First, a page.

Garlic: Always A Winning Herb

GARLIC – Allium sativum – Liliaceae

Garlic was selected as Herb of the Year way back in 2004 by the International Herb Association and the Herb Society of America. In many people’s opinion, it is the Herb of the Century – and most definitely the herb of 2022.

Origins Of Garlic

There remains some confusion and there are differing opinions on just where and when garlic originated. All seem to agree that it was cultivated in Egypt in very early historical times. Garlic and onions were said to be the main diet of the slaves who built the Pyramid of Cheops. In fact, one of the earliest organized labor strikes began when garlic was withheld from the slave laborers.

The Old Testament tells of the Israelites complaining to Moses. As they traveled hungry and afraid, they recalled the wonderful food they had eaten in Egypt. In the list was garlic. Numbers 11:5.

Benefis Of Garlic

Pliny and Hippocrates recognized and reported the medicinal value of garlic. Hippocrates also warned of the results of its excesses: flatulence and headache.

Since pre-Biblical times, healers worldwide have used garlic. In the East, patients with respiratory problems and high blood pressure were treated with it. A well know vermifuge (wormer) for man and beast, it was used across many lands and times. Even today dog owners toss their furry kids a clove of garlic daily to help prevent parasites. Some carried garlic as a charm against evil, particularly “the evil eye”. The magical properties of garlic include warding off vampires.

More importantly, garlic seemed to be a major ingredient in an anti-plague potion “The Four Thieves Vinegar”.

According to legend, the vinegar originated in France during one of the plague epidemics. Four men were able to bury the dead, but also to help themselves to the riches of the dead and dying, without contracting the illness. One story has it that the mother of one of the thieves was a midwife, skilled in the medicine of wild gathered herbs. The mixture of red wine vinegar, garlic and other herbs was applied both internally and externally. “Authentic” recipes differ greatly on the other herbs but almost universally contain garlic and red wine vinegar. A web search for recipes provides not only a wide variety of ingredients but also of uses ranging from protection from bioterrorism to a charm to hex your enemies.

Garlic As Antiseptic

In World War I raw garlic juice was used in field dressings as an antiseptic. Prior to that time, including on Civil War battlefields, garlic was applied to wounds. People did not have an awareness of germs so they did not know why the garlic was effective.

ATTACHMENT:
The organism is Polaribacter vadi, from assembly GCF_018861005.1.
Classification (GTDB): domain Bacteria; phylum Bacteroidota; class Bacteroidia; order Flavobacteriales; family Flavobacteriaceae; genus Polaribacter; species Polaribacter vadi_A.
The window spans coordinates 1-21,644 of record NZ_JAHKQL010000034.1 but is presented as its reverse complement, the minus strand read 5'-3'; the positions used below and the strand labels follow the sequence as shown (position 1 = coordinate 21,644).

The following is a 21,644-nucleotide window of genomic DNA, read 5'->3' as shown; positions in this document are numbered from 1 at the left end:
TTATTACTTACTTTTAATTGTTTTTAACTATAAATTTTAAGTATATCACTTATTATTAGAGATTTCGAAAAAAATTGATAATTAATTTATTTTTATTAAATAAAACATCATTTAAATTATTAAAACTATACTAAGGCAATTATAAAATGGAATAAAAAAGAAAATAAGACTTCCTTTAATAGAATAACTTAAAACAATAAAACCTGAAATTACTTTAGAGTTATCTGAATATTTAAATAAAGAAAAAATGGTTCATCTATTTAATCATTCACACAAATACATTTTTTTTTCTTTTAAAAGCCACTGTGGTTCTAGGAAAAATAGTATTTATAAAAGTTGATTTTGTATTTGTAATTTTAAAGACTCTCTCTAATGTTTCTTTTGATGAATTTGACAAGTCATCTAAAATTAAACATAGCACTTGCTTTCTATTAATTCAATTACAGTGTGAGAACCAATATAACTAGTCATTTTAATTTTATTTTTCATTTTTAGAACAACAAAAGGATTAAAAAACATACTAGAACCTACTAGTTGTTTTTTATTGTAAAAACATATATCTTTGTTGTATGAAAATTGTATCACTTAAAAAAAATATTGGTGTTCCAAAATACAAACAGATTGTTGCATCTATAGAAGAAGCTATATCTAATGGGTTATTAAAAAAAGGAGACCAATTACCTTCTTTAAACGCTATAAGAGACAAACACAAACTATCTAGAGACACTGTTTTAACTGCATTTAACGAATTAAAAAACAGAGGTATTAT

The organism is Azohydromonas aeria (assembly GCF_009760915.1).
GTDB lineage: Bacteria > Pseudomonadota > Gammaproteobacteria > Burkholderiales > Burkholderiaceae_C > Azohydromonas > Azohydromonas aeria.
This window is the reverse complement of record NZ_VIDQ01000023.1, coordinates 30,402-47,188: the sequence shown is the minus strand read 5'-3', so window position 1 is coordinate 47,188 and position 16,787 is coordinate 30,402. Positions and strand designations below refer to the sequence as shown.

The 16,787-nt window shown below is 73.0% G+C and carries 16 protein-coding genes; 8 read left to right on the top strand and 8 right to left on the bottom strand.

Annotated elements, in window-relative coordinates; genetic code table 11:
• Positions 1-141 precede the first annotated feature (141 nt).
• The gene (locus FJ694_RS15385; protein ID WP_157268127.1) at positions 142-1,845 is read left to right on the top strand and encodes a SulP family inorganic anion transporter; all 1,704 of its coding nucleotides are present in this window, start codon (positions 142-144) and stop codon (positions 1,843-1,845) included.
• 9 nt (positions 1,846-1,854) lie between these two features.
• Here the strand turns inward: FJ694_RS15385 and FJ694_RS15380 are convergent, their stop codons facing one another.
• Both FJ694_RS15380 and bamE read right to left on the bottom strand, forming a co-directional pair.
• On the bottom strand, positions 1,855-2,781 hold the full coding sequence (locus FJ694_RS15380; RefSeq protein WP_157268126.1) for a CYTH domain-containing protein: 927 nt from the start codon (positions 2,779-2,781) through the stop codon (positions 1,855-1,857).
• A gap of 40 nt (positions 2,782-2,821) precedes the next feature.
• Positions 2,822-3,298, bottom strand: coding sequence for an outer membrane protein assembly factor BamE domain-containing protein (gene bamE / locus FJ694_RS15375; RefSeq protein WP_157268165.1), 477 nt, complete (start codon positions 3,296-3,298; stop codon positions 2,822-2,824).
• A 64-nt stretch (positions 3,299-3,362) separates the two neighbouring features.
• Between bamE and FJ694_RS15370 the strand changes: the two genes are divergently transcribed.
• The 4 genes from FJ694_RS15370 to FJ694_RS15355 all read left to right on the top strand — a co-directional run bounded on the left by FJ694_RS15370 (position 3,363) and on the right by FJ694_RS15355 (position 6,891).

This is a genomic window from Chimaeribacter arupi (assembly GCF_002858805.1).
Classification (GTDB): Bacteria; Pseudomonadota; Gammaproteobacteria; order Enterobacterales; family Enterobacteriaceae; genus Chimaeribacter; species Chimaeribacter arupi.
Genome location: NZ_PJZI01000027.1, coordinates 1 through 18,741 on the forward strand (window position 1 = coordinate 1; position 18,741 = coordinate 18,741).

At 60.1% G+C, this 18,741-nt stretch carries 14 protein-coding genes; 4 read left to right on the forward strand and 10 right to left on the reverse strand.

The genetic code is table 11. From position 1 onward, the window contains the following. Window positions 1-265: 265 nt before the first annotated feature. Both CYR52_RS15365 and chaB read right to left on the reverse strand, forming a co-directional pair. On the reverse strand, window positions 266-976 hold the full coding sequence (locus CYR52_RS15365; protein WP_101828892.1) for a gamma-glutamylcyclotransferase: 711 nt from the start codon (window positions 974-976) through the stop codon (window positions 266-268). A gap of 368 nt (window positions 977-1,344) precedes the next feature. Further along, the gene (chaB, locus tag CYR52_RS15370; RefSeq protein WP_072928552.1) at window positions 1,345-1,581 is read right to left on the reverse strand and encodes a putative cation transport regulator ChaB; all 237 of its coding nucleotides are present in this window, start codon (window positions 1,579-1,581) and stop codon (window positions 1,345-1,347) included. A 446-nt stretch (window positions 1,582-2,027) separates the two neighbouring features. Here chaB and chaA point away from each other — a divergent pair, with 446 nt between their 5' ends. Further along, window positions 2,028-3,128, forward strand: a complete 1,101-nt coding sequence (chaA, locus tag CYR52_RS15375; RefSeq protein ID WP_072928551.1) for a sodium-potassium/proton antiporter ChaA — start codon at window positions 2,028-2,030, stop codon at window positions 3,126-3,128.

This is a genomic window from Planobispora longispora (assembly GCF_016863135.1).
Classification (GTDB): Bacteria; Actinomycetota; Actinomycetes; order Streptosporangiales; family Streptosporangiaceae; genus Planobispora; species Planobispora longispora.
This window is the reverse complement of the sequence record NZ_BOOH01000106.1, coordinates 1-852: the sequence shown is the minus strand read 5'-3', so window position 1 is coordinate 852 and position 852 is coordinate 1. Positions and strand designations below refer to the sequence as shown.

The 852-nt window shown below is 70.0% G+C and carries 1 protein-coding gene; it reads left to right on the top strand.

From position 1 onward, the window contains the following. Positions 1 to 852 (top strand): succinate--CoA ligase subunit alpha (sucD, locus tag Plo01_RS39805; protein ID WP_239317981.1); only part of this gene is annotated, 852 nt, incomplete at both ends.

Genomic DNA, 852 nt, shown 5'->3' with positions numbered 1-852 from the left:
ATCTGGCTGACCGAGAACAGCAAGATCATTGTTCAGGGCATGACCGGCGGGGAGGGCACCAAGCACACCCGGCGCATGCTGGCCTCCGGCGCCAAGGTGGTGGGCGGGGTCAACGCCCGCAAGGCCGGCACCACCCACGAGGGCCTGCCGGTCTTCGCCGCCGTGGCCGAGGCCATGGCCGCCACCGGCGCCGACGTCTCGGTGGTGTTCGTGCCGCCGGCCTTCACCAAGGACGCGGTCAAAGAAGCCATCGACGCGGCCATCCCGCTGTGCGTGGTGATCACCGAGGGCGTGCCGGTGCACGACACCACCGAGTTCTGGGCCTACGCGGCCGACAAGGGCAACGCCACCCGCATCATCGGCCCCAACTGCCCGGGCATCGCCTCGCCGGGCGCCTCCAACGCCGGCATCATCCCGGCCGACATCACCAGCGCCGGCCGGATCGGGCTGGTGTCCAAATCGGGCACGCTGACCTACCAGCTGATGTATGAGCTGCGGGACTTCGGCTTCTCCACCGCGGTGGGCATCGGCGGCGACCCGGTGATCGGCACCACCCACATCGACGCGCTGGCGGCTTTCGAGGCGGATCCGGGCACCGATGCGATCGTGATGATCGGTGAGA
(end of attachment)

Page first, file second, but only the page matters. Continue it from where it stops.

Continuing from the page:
Benefits Of Eating Garlic

While herbalists have long understood the anti-infective qualities of garlic, recent studies have begun to substantiate that common wisdom. Garlic has demonstrated effectiveness against fungi, yeasts, bacteria and various viruses, including influenza. By decreasing clotting, garlic has been shown to lower cholesterol and blood pressure, thereby lowering the risk of stroke and heart attack.

Garlic is quickly absorbed into the bloodstream. Try this little experiment with a child. Put some garlic in your sock and some garlic in the child’s sock. Whoever gets garlic breath first is the winner. You’ll both be surprised at how fast it happens.

Cautions With Excessive Use Of Garlic

Use of garlic directly against the skin may cause irritation or blistering. Since garlic reduces the tendency of platelets to clot (“thins” the blood) you need to let your physician know about any supplements you are taking, including more than culinary “doses” of garlic. This is of special importance if you are going to have an operative procedure. When preserving fresh garlic you must keep it in the freezer or in a liquid with an acidity of below pH 4.6. If not, botulinum spores can multiply and produce deadly toxins.

Culinary Use Of Garlis

Strong when eaten raw, cooked, roasted or sautéed, the flavor mellows. With such complex and delightful flavors, there’s no reason to ever need a garlic supplement! Garlic is a prominent seasoning in a wide range of ethnic cooking. It also adapts well to everyone’s “down home” cooking.

Roated Garlic Recipe


  • 2 heads of garlic
  • 1 tsp extra virgin olive oil (EVOO)


  • Preheat oven to 425ºF.
  • Cut off the top ¼ of each garlic head so that some of the raw garlic is exposed.